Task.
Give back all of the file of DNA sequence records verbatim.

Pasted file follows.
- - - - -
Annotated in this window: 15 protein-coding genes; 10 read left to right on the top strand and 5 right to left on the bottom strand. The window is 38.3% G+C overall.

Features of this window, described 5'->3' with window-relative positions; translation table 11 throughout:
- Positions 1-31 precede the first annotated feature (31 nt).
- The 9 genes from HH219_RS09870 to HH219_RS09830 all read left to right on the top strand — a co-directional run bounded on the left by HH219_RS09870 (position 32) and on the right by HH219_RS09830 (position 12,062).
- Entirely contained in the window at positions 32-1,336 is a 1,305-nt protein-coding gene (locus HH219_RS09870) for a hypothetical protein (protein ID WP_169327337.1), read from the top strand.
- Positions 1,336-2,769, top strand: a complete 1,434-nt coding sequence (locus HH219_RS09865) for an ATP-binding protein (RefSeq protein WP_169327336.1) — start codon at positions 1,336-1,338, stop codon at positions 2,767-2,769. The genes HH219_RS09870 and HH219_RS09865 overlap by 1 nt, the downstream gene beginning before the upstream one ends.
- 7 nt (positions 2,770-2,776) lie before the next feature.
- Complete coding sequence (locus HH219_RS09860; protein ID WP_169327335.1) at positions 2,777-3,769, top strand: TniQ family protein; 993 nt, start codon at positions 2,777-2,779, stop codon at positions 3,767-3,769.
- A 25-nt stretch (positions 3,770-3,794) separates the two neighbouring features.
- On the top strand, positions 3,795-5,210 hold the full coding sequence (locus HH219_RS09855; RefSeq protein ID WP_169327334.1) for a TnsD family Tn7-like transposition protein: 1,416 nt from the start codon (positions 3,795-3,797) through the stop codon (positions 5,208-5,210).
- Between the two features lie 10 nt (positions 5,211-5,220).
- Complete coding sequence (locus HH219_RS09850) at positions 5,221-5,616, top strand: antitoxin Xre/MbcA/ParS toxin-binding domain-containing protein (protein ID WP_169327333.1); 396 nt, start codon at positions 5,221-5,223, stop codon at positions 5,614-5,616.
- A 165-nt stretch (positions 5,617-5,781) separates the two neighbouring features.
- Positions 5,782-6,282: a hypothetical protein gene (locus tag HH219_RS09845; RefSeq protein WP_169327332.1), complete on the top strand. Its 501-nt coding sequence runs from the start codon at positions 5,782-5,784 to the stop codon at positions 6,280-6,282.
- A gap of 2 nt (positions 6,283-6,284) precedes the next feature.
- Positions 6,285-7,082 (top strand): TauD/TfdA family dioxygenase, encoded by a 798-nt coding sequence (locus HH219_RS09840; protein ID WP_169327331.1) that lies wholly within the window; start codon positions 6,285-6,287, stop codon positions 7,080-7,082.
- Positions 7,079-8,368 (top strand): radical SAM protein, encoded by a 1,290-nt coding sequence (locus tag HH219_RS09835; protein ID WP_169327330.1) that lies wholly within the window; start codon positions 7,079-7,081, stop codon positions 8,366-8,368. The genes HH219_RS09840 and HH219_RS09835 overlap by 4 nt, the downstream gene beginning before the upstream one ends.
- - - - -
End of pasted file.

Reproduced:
Annotated in this window: 15 protein-coding genes; 10 read left to right on the top strand and 5 right to left on the bottom strand. The window is 38.3% G+C overall.

Features of this window, described 5'->3' with window-relative positions; translation table 11 throughout:
- Positions 1-31 precede the first annotated feature (31 nt).
- The 9 genes from HH219_RS09870 to HH219_RS09830 all read left to right on the top strand — a co-directional run bounded on the left by HH219_RS09870 (position 32) and on the right by HH219_RS09830 (position 12,062).
- Entirely contained in the window at positions 32-1,336 is a 1,305-nt protein-coding gene (locus HH219_RS09870) for a hypothetical protein (protein ID WP_169327337.1), read from the top strand.
- Positions 1,336-2,769, top strand: a complete 1,434-nt coding sequence (locus HH219_RS09865) for an ATP-binding protein (RefSeq protein WP_169327336.1) — start codon at positions 1,336-1,338, stop codon at positions 2,767-2,769. The genes HH219_RS09870 and HH219_RS09865 overlap by 1 nt, the downstream gene beginning before the upstream one ends.
- 7 nt (positions 2,770-2,776) lie before the next feature.
- Complete coding sequence (locus HH219_RS09860; protein ID WP_169327335.1) at positions 2,777-3,769, top strand: TniQ family protein; 993 nt, start codon at positions 2,777-2,779, stop codon at positions 3,767-3,769.
- A 25-nt stretch (positions 3,770-3,794) separates the two neighbouring features.
- On the top strand, positions 3,795-5,210 hold the full coding sequence (locus HH219_RS09855; RefSeq protein ID WP_169327334.1) for a TnsD family Tn7-like transposition protein: 1,416 nt from the start codon (positions 3,795-3,797) through the stop codon (positions 5,208-5,210).
- Between the two features lie 10 nt (positions 5,211-5,220).
- Complete coding sequence (locus HH219_RS09850) at positions 5,221-5,616, top strand: antitoxin Xre/MbcA/ParS toxin-binding domain-containing protein (protein ID WP_169327333.1); 396 nt, start codon at positions 5,221-5,223, stop codon at positions 5,614-5,616.
- A 165-nt stretch (positions 5,617-5,781) separates the two neighbouring features.
- Positions 5,782-6,282: a hypothetical protein gene (locus tag HH219_RS09845; RefSeq protein WP_169327332.1), complete on the top strand. Its 501-nt coding sequence runs from the start codon at positions 5,782-5,784 to the stop codon at positions 6,280-6,282.
- A gap of 2 nt (positions 6,283-6,284) precedes the next feature.
- Positions 6,285-7,082 (top strand): TauD/TfdA family dioxygenase, encoded by a 798-nt coding sequence (locus HH219_RS09840; protein ID WP_169327331.1) that lies wholly within the window; start codon positions 6,285-6,287, stop codon positions 7,080-7,082.
- Positions 7,079-8,368 (top strand): radical SAM protein, encoded by a 1,290-nt coding sequence (locus tag HH219_RS09835; protein ID WP_169327330.1) that lies wholly within the window; start codon positions 7,079-7,081, stop codon positions 8,366-8,368. The genes HH219_RS09840 and HH219_RS09835 overlap by 4 nt, the downstream gene beginning before the upstream one ends.